However, it looks like Iran has the potential not only to defend itself in cyberspace, but can also engage in extensive operations. On October 4, the press service of the computer corporation Microsoft reported about the activities of the hacker group Phosphorous, which it said had links with the government of Iran.
According to the Microsoft report, experts of Microsoft Threat Intelligence Center (MSTIC) have registered an upsurge in the cyber activity of a group called Phosphorous. Hackers meant to break the accounts of current and former US government officials, journalists who have been covering international politics, and of prominent Iranians living abroad.
Microsoft claims that over a period of 30 days in August and September, Phosphorous hackers made over 2,700 attempts to get hold of the data stored in the electronic mailboxes of different individuals by attacking 241 accounts. However, they were able to crack only four accounts.
The report also makes it clear that the hacker group “did not demonstrate any particular skills in handling highly sophisticated technology.” Despite this, they possessed a lot of information about people whose accounts they had attacked. Judging by this, Microsoft concluded that Phosphorous hackers are well motivated and are willing to spend time necessary for collecting information about potential victims and for preparing the attacks.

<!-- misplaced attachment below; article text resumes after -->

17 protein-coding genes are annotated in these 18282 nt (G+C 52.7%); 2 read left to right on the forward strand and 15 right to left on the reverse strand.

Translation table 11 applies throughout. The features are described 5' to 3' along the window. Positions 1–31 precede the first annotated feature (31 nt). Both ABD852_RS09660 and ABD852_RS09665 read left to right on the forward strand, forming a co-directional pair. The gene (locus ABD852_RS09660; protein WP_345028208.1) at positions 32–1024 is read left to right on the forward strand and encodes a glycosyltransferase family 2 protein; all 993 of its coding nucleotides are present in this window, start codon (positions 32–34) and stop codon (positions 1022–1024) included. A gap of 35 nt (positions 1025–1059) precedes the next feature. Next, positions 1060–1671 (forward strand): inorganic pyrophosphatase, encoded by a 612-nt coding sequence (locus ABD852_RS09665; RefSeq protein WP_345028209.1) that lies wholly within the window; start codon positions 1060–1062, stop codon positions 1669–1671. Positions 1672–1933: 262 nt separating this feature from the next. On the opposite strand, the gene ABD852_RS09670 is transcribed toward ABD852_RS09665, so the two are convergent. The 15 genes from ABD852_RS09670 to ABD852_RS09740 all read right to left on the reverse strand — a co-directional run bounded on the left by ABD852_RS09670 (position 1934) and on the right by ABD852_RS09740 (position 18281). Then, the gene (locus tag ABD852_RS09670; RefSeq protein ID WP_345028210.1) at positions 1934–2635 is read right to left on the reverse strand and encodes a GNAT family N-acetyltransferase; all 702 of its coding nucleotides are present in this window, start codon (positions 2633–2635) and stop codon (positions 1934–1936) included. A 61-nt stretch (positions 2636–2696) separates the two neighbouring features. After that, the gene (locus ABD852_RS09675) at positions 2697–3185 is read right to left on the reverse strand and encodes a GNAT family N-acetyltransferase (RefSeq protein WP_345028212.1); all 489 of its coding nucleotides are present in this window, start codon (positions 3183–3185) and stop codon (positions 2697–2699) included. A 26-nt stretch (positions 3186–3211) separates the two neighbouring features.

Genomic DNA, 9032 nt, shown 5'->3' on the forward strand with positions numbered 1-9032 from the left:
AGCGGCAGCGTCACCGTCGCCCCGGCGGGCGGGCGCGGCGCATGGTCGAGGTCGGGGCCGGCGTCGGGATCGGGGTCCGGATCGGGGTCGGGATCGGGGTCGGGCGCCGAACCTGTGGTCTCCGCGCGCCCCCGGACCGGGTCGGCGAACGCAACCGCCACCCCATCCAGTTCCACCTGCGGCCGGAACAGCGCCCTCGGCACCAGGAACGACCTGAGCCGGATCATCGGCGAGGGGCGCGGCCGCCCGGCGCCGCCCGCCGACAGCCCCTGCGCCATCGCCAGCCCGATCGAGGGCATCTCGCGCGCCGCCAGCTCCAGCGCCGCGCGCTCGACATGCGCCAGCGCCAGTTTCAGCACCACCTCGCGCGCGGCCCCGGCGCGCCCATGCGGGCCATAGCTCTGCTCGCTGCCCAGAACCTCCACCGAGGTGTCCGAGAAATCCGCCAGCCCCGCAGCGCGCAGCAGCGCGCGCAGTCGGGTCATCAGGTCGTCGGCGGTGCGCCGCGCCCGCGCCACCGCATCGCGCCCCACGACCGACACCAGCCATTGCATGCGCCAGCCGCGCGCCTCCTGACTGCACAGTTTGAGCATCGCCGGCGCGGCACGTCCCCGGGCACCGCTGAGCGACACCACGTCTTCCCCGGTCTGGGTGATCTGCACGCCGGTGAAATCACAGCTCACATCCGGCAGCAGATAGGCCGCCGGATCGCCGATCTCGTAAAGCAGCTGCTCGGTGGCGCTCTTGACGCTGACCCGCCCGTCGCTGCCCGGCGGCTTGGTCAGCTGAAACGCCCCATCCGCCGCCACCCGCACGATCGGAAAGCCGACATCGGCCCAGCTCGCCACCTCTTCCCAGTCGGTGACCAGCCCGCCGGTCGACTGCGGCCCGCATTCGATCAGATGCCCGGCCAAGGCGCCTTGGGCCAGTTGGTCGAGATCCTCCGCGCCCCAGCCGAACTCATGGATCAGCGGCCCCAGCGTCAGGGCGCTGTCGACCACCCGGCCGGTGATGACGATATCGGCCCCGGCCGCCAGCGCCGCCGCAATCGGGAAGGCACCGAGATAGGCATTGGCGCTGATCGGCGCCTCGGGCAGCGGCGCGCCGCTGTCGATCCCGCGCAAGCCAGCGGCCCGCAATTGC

Microsoft has been tracking the Phosphorous group since 2013. In March this year Microsoft representatives reported that the company had received a court ruling which enabled it to assume control of 99 websites which had been used by hackers from Phosphorous to carry out cyber attacks. Microsoft says the above group is also known as ART 35, Charming Kitten and Ajax Security Team.